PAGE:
Julia Taylor, president, Greater Milwaukee Committee
"The games will be the most significant impact on our local economy in recent history as investments in Chicago will undoubtedly spill over on to infrastructure and amenities north of the state line."
Jim Villa, president and CEO, Commercial Association of Realtors Wisconsin
"The world’s eyes are now squarely focused on Chicago and the larger region. There is no question that we now have a great opportunity at our doorstep to tell our story to the world."
Dean Amhaus, president, Spirit of Milwaukee
"Hopefully by 2016, we’ll have a rebuilt I-94 corridor and additional rail options between Milwaukee and Chicago. Together with Mitchell International Airport serving as another gateway, we should be positioned to capture some of the Olympic excitement in the form of additional economic impact for the region."
David Fantle, vice president, Visit Milwaukee
"The Olympics will put metro Milwaukee and our Midwest region in the global limelight as a major destination and an economic contender. That visibility will translate into jobs and economic growth … if we are prepared to capitalize on it."
Kerry Thomas, executive director of Transit Now
"We couldn’t be more pleased by Chicago’s win today. We’ve been supportive of Chicago’s bid from the outset and now we look forward to working with the organizers, Mayor Daley and their entire team to see what supporting role Milwaukee can play in the games."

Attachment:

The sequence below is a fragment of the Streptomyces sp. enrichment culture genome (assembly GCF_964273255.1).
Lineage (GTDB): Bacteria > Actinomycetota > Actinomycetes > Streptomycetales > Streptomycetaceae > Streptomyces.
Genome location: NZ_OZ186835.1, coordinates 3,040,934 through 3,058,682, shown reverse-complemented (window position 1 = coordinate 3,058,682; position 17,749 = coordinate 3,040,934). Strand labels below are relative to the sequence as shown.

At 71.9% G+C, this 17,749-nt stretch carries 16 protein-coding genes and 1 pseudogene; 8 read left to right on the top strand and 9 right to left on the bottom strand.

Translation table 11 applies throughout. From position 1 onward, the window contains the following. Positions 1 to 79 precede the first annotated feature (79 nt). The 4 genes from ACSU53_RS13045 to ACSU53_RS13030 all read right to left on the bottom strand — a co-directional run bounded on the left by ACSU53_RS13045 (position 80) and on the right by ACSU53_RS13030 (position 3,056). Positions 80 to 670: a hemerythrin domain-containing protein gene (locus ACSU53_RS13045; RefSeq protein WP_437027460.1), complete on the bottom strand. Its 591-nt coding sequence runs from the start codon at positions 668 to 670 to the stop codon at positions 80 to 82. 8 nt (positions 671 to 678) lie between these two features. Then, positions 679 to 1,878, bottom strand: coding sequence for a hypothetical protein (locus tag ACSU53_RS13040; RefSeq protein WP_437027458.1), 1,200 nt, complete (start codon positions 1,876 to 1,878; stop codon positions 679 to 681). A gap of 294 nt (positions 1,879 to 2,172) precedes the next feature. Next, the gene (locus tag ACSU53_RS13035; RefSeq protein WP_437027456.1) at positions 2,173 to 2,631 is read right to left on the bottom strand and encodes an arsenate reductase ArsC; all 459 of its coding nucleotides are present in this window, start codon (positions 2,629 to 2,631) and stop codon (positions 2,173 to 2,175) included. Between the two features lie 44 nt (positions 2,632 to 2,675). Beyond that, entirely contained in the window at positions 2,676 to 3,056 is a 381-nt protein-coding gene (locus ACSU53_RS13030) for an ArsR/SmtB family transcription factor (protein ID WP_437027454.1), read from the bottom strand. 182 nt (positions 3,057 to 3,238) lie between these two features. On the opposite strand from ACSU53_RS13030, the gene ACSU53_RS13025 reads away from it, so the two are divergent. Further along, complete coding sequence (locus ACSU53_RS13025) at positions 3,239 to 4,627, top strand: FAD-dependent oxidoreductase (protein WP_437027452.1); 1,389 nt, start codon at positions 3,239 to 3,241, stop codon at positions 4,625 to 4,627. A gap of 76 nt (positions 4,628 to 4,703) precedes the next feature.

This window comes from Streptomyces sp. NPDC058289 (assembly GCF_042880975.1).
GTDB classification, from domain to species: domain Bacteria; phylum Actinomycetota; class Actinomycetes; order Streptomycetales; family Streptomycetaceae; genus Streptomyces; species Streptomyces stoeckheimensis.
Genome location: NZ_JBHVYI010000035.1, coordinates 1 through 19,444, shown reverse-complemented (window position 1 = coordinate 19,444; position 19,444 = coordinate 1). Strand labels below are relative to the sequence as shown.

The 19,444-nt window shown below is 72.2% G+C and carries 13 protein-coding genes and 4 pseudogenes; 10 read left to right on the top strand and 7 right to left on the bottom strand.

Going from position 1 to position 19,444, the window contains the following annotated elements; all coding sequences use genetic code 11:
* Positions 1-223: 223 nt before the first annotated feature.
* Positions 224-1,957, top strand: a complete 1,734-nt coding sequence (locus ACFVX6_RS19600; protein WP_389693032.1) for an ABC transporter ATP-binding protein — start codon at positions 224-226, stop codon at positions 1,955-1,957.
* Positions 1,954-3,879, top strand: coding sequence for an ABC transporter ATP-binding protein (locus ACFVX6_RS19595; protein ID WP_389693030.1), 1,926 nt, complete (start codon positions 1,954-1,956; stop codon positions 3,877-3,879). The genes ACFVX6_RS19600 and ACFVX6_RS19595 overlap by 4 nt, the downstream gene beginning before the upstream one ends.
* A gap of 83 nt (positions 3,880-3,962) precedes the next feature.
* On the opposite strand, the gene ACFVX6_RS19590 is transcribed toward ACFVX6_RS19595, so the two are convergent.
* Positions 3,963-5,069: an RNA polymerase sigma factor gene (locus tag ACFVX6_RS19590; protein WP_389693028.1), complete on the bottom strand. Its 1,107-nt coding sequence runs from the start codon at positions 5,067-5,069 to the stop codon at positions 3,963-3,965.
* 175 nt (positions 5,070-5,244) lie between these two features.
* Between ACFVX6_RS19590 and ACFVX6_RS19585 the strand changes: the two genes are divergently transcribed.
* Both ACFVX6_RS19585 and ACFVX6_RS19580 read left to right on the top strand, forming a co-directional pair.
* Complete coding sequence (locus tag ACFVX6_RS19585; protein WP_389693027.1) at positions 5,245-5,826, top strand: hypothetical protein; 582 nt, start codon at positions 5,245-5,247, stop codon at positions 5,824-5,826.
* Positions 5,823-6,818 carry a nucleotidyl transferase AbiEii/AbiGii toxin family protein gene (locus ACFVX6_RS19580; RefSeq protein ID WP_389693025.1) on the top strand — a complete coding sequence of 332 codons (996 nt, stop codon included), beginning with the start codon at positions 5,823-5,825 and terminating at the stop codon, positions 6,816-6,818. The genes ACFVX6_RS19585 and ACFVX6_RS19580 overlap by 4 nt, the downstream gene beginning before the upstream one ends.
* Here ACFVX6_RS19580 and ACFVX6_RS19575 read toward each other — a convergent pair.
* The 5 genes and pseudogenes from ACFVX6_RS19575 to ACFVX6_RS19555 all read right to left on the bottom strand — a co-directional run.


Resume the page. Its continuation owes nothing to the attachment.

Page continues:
Milwaukee Mayor Tom Barrett
"Mitchell International Airport has already been called Chicago’s third airport so we fully expect to bring thousands of Olympic visitors through the Milwaukee gateway And with Wauwatosa native Pat Ryan heading the Olympic effort for Chicago, Milwaukee has a great friend in the games who will look for opportunities for our community to get involved."
Milwaukee County Supervisor Scott Walker
"This Olympic decision is great news for Milwaukee County. I am pleased that President Barack Obama led our nation’s final push to secure these games for Chicago. The total economic impact from the games is expected to be $22.5 billion. If we can capture just one percent of that impact, that’s still a $225 million boost to the economy in Milwaukee County. Ten percent is $2.25 billion. The positive effect this will have on our economy and sales tax collections should not be underestimated.
Milwaukee County Executive Lee Holloway
"Commuter rail will allow our city to demonstrate to the world the assets and opportunities in Racine. Our chances of bringing Olympics tourists and Olympics spill off into Racine diminishes tenfold if we do not have commuter rail."
Racine Mayor John Dickert
"This economic impact will probably be bigger than a Super Bowl that the Packers play in. It’s a unique situation. The Metra comes right into Kenosha, and (Olympic athletes’) families may look to have their residences here and take the train right into the Olympic areas."
Kenosha County Executive Jim Kreuser
Ouch. The Midwest has never hosted the Olympics. And that’s a shame.
Steve Jagler is executive editor of BizTimes Milwaukee.